At least five bodies and a lot more body
Parts flying up to the window
On the driver’s side and then falling back and
Down hitting the ground just short
Of his rear bumper. He thinks about what
He saw fleetingly out of his
Left eye — body parts, bodies, families, heads
Weighing heavy on their throats
Pitching forward unable to speak just sporadic-
Ally shriek, otherwise uttering
Guttural sounds of something almost unimaginable.
Cheeks flushed, hands on heads, horror.
So many eyes burning from salt water gushing
Or no tears at all, just desert dust
And dryness. He looks forward to the road
Ahead and wonders
Why he cared about gas mileage, why he
Concerned himself with his
Heavy head and burning eyes, why he gave
A rip about any of that at all,
And why he actually e-mailed family about it.
This is a haiku written by our six-year-old grand-daughter, Avery Dahl. Avery lives in Boulder, CO with her mother and father, eight-year-old brother Braden and one-year-old sister Natalie. In addition to being a poet, Avery is an actress, a visual artist and she enjoys sports.
Summer is so hot.
Birds chirping up in the trees
Flowers are blooming.
I’m really emotional these days.
I’m hoping it’s just a phase.
I don’t know if things are right.
I think that’s part of my plight.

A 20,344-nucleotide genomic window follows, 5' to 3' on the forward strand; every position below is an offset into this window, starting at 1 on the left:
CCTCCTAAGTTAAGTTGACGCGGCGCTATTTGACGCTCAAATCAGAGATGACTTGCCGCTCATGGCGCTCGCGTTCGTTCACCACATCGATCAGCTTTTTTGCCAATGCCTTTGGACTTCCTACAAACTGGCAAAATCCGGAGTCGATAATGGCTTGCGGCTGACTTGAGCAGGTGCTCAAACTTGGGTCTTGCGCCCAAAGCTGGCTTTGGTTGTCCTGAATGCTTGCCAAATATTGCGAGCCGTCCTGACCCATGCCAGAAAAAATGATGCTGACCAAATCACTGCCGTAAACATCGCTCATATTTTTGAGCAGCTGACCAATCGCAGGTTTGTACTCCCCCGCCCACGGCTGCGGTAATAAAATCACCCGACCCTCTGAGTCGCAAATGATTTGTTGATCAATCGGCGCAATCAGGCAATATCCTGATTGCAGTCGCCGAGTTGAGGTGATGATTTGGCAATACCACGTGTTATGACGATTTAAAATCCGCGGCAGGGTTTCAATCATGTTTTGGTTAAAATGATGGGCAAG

I’m insecure I’ve been told.
I’ve tried to act strong and bold.
I’ve acted positively.
I dream dreams negatively.
I do the things I hate.
I hope it’s not just fate.
I’m feeling old as sin.
I’m thinking about all I’ve been.
I’m thinking about what I’ve done.
I’m thinking about what I’ve not done.
I’m thinking of sins of commission.
I’m thinking of sins of omission.
I’m told I’m my own enemy.
I think I’ve committed blasphemy.
I don’t mean just swearing.
I mean something much more daring.
I mean the use of words.
I’ve used in ways absurd.
I have hurt the ones I love.
I have shot down God’s dear dove.
I know I’m narcissistic.
I don’t mean to be simplistic.
I’m forgetting God’s family.
I need to think in we
and not just me.
My daughter knows I write poetry and sometimes use the haiku form. She got me a tee-shirt that gets a lot of comments and laughs when I wear it. This is the haiku printed on the shirt:
Haikus are easy